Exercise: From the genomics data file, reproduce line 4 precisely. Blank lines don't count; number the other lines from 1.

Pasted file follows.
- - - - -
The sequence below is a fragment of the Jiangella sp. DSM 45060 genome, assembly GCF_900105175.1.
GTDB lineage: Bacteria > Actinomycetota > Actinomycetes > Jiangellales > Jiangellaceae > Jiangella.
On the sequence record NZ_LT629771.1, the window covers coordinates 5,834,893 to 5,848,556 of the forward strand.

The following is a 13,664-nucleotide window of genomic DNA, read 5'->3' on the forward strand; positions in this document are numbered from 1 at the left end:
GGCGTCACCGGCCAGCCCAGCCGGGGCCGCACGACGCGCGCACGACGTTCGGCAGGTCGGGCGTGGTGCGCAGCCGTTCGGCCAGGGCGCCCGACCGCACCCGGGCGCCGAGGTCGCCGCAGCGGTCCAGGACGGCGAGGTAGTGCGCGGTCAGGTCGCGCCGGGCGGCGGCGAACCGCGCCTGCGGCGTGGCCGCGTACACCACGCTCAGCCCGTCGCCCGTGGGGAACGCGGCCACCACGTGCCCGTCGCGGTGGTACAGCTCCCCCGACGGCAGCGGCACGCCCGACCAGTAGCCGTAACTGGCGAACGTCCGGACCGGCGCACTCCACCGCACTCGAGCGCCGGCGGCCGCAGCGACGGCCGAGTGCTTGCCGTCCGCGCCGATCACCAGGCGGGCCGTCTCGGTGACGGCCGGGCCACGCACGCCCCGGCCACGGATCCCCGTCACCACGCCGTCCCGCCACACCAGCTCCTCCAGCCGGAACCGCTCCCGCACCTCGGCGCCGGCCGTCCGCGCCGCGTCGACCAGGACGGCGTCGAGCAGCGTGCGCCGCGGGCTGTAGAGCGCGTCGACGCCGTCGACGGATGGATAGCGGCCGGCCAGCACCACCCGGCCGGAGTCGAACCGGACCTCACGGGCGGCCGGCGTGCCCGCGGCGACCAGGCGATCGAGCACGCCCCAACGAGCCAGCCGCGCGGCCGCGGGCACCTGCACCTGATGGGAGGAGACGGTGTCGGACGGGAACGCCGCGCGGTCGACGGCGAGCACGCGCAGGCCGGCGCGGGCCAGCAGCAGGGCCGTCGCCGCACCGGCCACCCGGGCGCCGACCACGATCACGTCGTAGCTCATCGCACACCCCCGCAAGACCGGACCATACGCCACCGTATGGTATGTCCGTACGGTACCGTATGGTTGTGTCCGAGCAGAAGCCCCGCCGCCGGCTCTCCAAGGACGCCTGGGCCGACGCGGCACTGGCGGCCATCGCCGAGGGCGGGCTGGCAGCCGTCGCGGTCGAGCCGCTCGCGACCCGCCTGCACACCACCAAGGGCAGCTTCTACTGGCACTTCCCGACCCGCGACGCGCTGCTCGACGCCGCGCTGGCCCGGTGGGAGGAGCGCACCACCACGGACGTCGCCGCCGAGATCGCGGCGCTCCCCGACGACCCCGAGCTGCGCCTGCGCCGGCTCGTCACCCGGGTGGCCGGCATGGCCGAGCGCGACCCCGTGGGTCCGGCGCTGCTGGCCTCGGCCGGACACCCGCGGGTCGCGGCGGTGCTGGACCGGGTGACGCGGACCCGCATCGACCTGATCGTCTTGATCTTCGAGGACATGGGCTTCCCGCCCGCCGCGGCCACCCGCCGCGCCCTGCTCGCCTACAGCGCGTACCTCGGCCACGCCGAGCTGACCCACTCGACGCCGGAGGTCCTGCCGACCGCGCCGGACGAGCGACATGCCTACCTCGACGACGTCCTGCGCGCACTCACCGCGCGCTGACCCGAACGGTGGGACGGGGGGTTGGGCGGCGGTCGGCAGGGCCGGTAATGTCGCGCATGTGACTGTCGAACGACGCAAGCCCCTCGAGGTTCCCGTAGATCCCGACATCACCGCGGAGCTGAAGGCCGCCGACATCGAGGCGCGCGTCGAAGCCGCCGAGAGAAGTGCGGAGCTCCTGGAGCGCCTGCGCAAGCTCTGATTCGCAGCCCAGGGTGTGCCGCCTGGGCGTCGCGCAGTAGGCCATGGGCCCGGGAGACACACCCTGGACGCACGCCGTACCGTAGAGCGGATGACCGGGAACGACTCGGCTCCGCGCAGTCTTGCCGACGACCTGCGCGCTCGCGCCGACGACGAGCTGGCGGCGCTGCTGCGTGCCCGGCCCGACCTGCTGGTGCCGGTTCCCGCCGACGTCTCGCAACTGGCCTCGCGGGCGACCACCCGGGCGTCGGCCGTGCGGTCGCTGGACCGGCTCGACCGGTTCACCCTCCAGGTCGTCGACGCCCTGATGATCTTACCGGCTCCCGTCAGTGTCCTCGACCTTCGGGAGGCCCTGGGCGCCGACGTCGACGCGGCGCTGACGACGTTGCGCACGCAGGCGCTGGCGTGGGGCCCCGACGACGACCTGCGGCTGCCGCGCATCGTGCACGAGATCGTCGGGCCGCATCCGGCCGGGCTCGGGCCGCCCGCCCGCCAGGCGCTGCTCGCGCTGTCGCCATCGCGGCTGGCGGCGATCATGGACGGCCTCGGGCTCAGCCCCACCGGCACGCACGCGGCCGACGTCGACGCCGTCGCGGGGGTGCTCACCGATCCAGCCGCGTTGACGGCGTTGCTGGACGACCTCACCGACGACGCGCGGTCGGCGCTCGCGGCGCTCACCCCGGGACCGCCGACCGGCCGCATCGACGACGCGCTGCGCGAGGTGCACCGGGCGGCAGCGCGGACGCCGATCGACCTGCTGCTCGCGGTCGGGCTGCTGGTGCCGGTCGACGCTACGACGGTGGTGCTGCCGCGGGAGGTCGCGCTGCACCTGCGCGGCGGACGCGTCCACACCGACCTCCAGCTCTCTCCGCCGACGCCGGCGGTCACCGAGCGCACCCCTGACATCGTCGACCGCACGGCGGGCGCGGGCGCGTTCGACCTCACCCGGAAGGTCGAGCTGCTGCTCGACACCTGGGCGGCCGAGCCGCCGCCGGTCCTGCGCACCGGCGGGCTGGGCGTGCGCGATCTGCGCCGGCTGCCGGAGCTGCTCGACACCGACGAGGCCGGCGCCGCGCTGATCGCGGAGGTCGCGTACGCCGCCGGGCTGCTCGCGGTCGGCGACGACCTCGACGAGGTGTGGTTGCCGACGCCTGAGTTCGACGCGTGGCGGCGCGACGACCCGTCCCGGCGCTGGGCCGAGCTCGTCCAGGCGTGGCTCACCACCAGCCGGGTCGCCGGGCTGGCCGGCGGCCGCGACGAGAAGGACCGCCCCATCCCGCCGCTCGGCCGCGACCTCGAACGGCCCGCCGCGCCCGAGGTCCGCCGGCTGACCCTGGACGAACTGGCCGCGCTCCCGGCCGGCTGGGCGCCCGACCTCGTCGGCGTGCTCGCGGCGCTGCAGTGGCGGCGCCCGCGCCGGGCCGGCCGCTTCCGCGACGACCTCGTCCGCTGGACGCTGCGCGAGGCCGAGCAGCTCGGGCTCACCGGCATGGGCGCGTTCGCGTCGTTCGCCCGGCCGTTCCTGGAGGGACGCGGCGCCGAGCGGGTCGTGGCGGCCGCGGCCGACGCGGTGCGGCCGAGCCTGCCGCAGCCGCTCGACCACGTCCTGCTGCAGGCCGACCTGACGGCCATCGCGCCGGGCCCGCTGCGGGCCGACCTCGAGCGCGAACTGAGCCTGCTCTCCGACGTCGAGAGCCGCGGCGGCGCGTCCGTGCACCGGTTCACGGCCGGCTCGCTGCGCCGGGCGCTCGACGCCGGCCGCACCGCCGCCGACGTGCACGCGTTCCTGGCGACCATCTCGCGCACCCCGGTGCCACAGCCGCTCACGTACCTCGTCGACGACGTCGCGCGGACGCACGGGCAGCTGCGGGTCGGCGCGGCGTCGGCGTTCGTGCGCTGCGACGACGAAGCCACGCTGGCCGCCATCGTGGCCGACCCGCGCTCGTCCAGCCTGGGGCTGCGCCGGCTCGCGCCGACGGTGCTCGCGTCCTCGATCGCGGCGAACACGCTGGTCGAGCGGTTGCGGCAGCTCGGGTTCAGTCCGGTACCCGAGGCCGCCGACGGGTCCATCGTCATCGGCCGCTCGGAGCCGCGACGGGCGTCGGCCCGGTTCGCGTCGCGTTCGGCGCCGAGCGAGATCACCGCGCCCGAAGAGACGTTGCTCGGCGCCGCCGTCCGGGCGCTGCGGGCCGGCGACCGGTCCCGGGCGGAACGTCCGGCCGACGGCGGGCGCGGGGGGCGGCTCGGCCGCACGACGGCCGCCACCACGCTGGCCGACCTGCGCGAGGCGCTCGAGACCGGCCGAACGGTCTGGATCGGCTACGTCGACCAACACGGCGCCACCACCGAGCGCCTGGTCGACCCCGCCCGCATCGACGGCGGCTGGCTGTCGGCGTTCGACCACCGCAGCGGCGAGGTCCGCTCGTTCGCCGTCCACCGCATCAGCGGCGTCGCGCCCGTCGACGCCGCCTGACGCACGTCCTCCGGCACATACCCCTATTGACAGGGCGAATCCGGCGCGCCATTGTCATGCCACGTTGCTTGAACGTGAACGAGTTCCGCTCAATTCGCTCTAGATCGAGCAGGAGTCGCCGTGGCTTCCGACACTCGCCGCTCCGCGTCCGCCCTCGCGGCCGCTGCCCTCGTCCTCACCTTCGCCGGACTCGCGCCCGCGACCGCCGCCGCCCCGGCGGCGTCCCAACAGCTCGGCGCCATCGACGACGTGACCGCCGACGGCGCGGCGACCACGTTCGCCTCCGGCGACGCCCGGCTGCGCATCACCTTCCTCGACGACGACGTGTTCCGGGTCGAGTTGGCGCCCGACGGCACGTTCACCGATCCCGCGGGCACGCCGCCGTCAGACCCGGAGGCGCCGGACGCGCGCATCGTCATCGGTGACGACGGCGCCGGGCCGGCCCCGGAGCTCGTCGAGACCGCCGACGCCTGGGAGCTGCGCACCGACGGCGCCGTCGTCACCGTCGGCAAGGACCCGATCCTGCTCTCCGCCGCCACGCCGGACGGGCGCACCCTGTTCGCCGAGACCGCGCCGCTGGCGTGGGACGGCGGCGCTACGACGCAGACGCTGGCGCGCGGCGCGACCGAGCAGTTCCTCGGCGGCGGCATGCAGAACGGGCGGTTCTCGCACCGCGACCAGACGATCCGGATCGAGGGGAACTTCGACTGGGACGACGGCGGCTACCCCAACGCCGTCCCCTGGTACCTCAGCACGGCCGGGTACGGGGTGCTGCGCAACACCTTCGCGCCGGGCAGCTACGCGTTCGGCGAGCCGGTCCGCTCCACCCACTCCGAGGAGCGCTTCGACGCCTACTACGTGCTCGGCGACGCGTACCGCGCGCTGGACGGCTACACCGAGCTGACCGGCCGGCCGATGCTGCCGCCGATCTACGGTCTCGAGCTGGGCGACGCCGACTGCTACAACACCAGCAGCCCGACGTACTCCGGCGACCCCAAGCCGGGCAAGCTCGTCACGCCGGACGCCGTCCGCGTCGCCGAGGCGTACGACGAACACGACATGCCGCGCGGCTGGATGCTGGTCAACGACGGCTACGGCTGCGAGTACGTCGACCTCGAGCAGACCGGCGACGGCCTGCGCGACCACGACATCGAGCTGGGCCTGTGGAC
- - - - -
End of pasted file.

The following is a 13,664-nucleotide window of genomic DNA, read 5'->3' on the forward strand; positions in this document are numbered from 1 at the left end: